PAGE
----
I’ve always wondered about the grey-and-white theme so common in the offices where I’ve worked over the years. Who chooses these colors? Why do some of us spend our days in such drab surroundings? With limited access to natural light, no less?
As it turns out, we don’t have to. Thanks to the new focus on wellness at work that is making its way through the HR departments of companies large and small, health professionals are taking a new look at how our surroundings affect us. They’re convincing the decision-makers of a fact that has long been known by the people in the cubicles: Small things like more open space, natural light and color really make a difference.
I’d noticed this change in thinking about office interiors a few years ago on trips to other cities. And of course, some Idaho companies have invested in gorgeous interiors. But I didn’t know the extent of it in Idaho until we started putting together the first edition of Square Feet, our new quarterly magazine about local construction and real estate.
The October Square Feet, which comes out today, is focused on sustainable building and design. That covers a large spectrum of building practices, from geothermal water systems to permeable sidewalk pavers to rooftop plantings that insulate in summer and winter.
In the course of researching all this, I learned that there are many Boise decision-makers concerned not only with our impact on the environment, but with creating office interiors that are energizing to workers, not depressing.
One impressive standout is the city of Boise Human Resources Department, which in a 2014 remodel used a local designer and a local furniture company to lower cubicle walls, add a stylish color scheme, and make sure all the workers – not just the managers – were able to enjoy the natural light coming in from the building’s expansive windows.
Another is Micron. While Micron is large and moves slowly, when it does make improvements to the worker experience, those changes ripple across the world, touching 30,000 employees including 7,000 in Boise.
Micron’s wellness coordinator, Marni McDowell, comes up with design changes aimed at improving work surroundings and helping people move around more.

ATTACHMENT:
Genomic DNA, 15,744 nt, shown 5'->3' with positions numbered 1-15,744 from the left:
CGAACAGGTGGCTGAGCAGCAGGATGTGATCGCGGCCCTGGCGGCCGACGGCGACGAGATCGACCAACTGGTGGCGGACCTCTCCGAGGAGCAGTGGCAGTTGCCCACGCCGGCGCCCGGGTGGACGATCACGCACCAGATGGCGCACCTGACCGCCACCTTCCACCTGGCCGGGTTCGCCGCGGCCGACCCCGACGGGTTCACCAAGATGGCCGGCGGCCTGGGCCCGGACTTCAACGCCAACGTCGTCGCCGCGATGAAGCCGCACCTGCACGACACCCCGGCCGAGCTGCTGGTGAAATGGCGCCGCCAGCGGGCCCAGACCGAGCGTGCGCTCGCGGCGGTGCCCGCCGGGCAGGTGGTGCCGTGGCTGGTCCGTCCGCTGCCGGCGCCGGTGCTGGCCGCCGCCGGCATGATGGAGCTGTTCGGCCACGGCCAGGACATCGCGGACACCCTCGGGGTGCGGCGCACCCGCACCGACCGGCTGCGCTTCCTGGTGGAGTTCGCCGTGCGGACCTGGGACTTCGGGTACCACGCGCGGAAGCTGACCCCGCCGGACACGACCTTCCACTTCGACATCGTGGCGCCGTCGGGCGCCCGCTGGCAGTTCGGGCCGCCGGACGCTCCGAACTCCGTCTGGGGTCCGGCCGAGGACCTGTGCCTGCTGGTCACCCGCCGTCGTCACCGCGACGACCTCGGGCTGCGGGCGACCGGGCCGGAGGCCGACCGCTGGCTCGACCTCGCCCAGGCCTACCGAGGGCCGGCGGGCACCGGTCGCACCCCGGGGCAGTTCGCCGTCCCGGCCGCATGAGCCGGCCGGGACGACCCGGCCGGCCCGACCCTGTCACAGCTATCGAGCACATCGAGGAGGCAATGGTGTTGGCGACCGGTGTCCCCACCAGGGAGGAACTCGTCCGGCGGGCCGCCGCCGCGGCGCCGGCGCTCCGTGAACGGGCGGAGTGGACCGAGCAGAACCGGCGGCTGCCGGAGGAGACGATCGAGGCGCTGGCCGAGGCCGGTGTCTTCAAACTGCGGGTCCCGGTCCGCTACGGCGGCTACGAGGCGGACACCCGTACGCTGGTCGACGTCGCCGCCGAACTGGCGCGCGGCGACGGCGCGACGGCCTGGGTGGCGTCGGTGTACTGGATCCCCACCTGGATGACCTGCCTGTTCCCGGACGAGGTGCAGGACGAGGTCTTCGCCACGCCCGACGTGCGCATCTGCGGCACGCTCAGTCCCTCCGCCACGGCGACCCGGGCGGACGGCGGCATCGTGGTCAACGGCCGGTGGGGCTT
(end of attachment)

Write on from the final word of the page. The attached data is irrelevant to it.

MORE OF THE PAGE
Among them: McDowell has added signs at the elevator directing people to the stairs if they want to take them instead and has created walking paths with markers on the walls of Micron’s long corridors. The company has added some color to its monochromatic palette with a few accent walls and columns. McDowell said research shows adding pops of color improves mood and productivity. And it makes offices look more modern, she said.
“Our whole mantra is innovation, and it just seems like bright colors support that theme,” she said.
Most research on office design and its impact on focuses on things like layout and communication dynamics. There’s a huge body of evidence that natural light keeps workers awake, alert, and happier. But there’s limited research on whether color actually affects mood and performance. Yvette Earl, employment services coordinator at the city of Boise’s human resources department, surveyed workers after her department’s extensive office remodel, and said positive comments about the new access to natural light dominated the responses.
Earl added that many of the people in the 25-person department had worried before the remodel that doing away with individual offices and opening up the space would create privacy problems and lead to a messy, disorganized workplace. The department went from 13 private offices to none, and increased the number of conference rooms from two to seven.
But workers generally praised the new colorful surroundings and community feel, Earl said.
McDowell, too, said it’s clear that access to natural light is an important goal. It’s expensive to make the kind of changes that bring light into a building. But it’s worth it.
“People do better in life if they are healthy and happy,” McDowell said.
Anne Wallace Allen is the editor of the Idaho Business Review.